Oil stocks have been giving investors fits over the past year. The 50% haircut in the price of crude oil has taken many oil stocks down as much, if not more. That stomach-churning volatility is too much for some investors to handle. However, for those with an iron stomach there's quite a bit of money to be made in oil stocks -- if you have a long-term time horizon. Quite honestly, the secret to making money on oil stocks isn't trading, but buying to hold great oil companies for the next decade. It's a secret formula that's known as time arbitrage -- or patience for those who don't like fancy words.

Time is on your side
Time arbitrage, according to fellow Fool Jeremy Phillips, is "the concept of buying a stock from those with a different time horizon, and selling it on our own terms." Said another way by another smart Fool, Morgan Housel:

[Time arbitrage is] exploiting the gap between your time horizon and mine. If you're worried about the next six months, but I can be patient for the next six years, I have an edge over you. You may sell shares today because you don't want to have another down month, and I'll be happy to buy them from you to focus on my up decade.

Most investors today have a very, very short time horizon. Wall Street looks at the next quarter. High-frequency traders look at the next millisecond. But, long-term investors have the option of looking out decades -- and that's when the big money is made, not just in oil stocks, but stocks in general.

A trip down memory lane
To prove the point, take a look at the following historical chart for EOG Resources' (NYSE:EOG) stock.

EOG Chart

EOG data by YCharts

Over the past few decades its stock is up about 3,700% even with the recent sell-off due to the plunging price of crude. Over that same time the market is up just 473% while oil has more than doubled. We can see that while EOG Resources' stock has a lot of correlation to the price of oil as it falls when oil falls, however, it has vastly outperformed the commodity. So, investors that bought the stock and held on through the oil busts have done quite well.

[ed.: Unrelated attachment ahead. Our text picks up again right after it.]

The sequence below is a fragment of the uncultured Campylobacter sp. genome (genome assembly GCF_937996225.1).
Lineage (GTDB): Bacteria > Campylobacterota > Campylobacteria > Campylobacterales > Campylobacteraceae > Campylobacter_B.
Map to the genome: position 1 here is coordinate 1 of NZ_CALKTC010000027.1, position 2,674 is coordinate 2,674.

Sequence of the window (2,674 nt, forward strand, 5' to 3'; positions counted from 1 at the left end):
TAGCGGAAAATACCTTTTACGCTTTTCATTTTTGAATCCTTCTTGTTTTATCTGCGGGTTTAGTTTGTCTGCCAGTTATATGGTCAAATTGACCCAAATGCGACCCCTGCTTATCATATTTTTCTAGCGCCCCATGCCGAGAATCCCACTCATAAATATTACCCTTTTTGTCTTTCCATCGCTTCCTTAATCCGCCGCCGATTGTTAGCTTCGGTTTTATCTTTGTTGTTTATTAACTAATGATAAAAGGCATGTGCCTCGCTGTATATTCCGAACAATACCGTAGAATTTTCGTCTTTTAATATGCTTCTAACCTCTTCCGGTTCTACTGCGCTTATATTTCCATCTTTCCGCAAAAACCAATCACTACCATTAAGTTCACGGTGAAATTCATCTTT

We see similar stock charts for others in the industry. Here's a long-term look at ExxonMobil (NYSE:XOM) and ConocoPhillips (NYSE:COP).

COP Total Return Price Chart

COP Total Return Price data by YCharts

I included both the stock return and the total return which includes dividends. Clearly, investors that bought and held these stocks have done very, very well over the decades. But it wasn't always a smooth ride. I'm sure their investors fretted during the oil bust of the 1980s, which now looks like a minor blip on those stock charts. The duo has also survived every other crude oil price crash, and then thrived once normalcy returned to the market. It hasn't been a volatile ride for investors, but it has still been a quite profitable one for those that bought in one decade and held through the next. 

The reason for this is oil companies firmly believe in the benefits of time arbitrage. We see it all the time. Oil companies invest money to drill an oil well today that will be producing decades from now. They know that the oil price today might be very different from the oil price next year or next decade. But, these companies are willing to invest in new wells in order to profit from the future production of those wells. It's a process that has worked for years and isn't likely to stop working any time soon. Again, the road might be bumpy, but over time it should be quite profitable.

Investor takeaway
It takes a long-term mindset to invest in oil stocks. An investor has to have one as the industry has a history of booms, busts, and subsequent recoveries. Just like an oil company investing in a new well, the key to success in oil stocks is to invest with a focus that is years if not decades into the future.

Matt DiLallo owns shares of ConocoPhillips. The Motley Fool owns shares of EOG Resources,. Try any of our Foolish newsletter services free for 30 days. We Fools may not all hold the same opinions, but we all believe that considering a diverse range of insights makes us better investors. The Motley Fool has a disclosure policy.